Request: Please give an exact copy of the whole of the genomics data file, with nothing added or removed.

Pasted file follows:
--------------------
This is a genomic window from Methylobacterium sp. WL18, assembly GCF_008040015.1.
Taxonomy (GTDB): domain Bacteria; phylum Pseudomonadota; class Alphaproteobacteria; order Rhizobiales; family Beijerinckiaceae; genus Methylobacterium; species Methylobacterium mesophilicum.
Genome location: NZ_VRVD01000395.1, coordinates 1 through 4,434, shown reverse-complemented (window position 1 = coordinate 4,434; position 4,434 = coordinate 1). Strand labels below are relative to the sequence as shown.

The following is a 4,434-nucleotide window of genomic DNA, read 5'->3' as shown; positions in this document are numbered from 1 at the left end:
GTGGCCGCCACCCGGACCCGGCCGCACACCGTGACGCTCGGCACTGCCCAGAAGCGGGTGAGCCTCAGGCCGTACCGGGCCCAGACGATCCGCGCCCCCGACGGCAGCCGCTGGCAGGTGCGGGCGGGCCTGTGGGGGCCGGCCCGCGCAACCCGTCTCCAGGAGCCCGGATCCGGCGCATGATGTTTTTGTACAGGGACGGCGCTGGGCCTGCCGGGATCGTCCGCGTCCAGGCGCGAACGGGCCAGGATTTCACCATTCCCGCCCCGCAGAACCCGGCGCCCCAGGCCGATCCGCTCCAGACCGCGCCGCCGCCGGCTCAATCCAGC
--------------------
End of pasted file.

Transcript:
This is a genomic window from Methylobacterium sp. WL18, assembly GCF_008040015.1.
Taxonomy (GTDB): domain Bacteria; phylum Pseudomonadota; class Alphaproteobacteria; order Rhizobiales; family Beijerinckiaceae; genus Methylobacterium; species Methylobacterium mesophilicum.
Genome location: NZ_VRVD01000395.1, coordinates 1 through 4,434, shown reverse-complemented (window position 1 = coordinate 4,434; position 4,434 = coordinate 1). Strand labels below are relative to the sequence as shown.

The following is a 4,434-nucleotide window of genomic DNA, read 5'->3' as shown; positions in this document are numbered from 1 at the left end:
GTGGCCGCCACCCGGACCCGGCCGCACACCGTGACGCTCGGCACTGCCCAGAAGCGGGTGAGCCTCAGGCCGTACCGGGCCCAGACGATCCGCGCCCCCGACGGCAGCCGCTGGCAGGTGCGGGCGGGCCTGTGGGGGCCGGCCCGCGCAACCCGTCTCCAGGAGCCCGGATCCGGCGCATGATGTTTTTGTACAGGGACGGCGCTGGGCCTGCCGGGATCGTCCGCGTCCAGGCGCGAACGGGCCAGGATTTCACCATTCCCGCCCCGCAGAACCCGGCGCCCCAGGCCGATCCGCTCCAGACCGCGCCGCCGCCGGCTCAATCCAGC